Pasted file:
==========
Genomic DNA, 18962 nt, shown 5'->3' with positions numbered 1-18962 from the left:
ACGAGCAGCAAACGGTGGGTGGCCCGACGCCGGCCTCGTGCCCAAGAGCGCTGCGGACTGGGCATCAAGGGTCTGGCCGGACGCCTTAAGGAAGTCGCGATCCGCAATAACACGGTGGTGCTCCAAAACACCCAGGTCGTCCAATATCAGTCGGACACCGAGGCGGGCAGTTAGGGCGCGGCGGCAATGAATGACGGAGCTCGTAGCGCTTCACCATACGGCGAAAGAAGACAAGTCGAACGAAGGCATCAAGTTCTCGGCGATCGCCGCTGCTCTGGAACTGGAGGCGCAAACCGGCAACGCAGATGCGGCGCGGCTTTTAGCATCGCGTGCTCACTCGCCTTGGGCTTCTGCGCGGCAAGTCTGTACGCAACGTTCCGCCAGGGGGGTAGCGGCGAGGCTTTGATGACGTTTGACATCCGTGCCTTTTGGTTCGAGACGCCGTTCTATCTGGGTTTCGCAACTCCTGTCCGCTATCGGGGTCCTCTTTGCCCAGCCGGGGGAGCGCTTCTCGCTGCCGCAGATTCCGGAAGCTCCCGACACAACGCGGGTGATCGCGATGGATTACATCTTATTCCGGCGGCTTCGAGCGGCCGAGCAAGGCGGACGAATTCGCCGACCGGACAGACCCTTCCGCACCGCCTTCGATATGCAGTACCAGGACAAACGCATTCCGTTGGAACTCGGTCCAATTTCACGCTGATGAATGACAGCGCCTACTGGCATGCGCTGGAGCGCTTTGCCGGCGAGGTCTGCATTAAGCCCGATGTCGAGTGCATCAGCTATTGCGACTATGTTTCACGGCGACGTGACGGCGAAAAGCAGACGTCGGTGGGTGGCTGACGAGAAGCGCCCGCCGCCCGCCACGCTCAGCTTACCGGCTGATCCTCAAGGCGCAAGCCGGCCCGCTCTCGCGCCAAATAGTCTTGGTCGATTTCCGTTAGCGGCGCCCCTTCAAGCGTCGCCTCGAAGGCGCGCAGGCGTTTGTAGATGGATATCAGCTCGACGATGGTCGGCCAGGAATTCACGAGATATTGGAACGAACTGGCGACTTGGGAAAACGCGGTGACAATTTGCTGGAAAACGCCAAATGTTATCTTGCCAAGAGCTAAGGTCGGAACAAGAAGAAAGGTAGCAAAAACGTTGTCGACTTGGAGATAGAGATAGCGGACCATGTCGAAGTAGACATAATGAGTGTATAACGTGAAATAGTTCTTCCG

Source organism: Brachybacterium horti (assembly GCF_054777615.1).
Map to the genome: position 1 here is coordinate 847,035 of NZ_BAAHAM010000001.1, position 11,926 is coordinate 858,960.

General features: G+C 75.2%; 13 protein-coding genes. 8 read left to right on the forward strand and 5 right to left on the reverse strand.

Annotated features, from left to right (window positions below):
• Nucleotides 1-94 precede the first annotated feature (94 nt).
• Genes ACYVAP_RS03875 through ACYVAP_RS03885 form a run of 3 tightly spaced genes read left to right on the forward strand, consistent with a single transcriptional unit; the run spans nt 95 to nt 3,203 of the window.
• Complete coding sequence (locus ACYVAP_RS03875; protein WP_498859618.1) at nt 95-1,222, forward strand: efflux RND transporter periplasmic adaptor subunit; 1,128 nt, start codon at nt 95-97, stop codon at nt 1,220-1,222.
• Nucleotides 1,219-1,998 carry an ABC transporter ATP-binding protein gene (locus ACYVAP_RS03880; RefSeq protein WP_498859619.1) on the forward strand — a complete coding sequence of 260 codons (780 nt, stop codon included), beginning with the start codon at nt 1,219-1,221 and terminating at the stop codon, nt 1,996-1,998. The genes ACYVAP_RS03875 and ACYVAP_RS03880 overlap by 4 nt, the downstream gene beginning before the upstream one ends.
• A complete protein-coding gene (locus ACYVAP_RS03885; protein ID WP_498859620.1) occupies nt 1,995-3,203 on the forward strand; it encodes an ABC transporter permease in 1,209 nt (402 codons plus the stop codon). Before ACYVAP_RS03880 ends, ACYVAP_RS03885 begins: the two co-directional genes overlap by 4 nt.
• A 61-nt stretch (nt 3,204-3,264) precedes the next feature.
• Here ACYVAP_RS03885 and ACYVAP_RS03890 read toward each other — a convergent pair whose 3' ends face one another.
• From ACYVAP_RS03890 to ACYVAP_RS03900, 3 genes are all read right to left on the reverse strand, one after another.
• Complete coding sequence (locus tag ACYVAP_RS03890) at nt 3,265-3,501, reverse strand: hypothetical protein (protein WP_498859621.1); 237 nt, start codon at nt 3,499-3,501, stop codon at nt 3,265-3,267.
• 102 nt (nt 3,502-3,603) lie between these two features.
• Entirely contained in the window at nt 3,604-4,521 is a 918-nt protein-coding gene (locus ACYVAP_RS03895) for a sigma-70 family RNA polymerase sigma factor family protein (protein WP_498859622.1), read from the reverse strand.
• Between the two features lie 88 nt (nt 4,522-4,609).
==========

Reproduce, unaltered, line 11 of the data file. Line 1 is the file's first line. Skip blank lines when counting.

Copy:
• A complete protein-coding gene (locus ACYVAP_RS03885; protein ID WP_498859620.1) occupies nt 1,995-3,203 on the forward strand; it encodes an ABC transporter permease in 1,209 nt (402 codons plus the stop codon). Before ACYVAP_RS03880 ends, ACYVAP_RS03885 begins: the two co-directional genes overlap by 4 nt.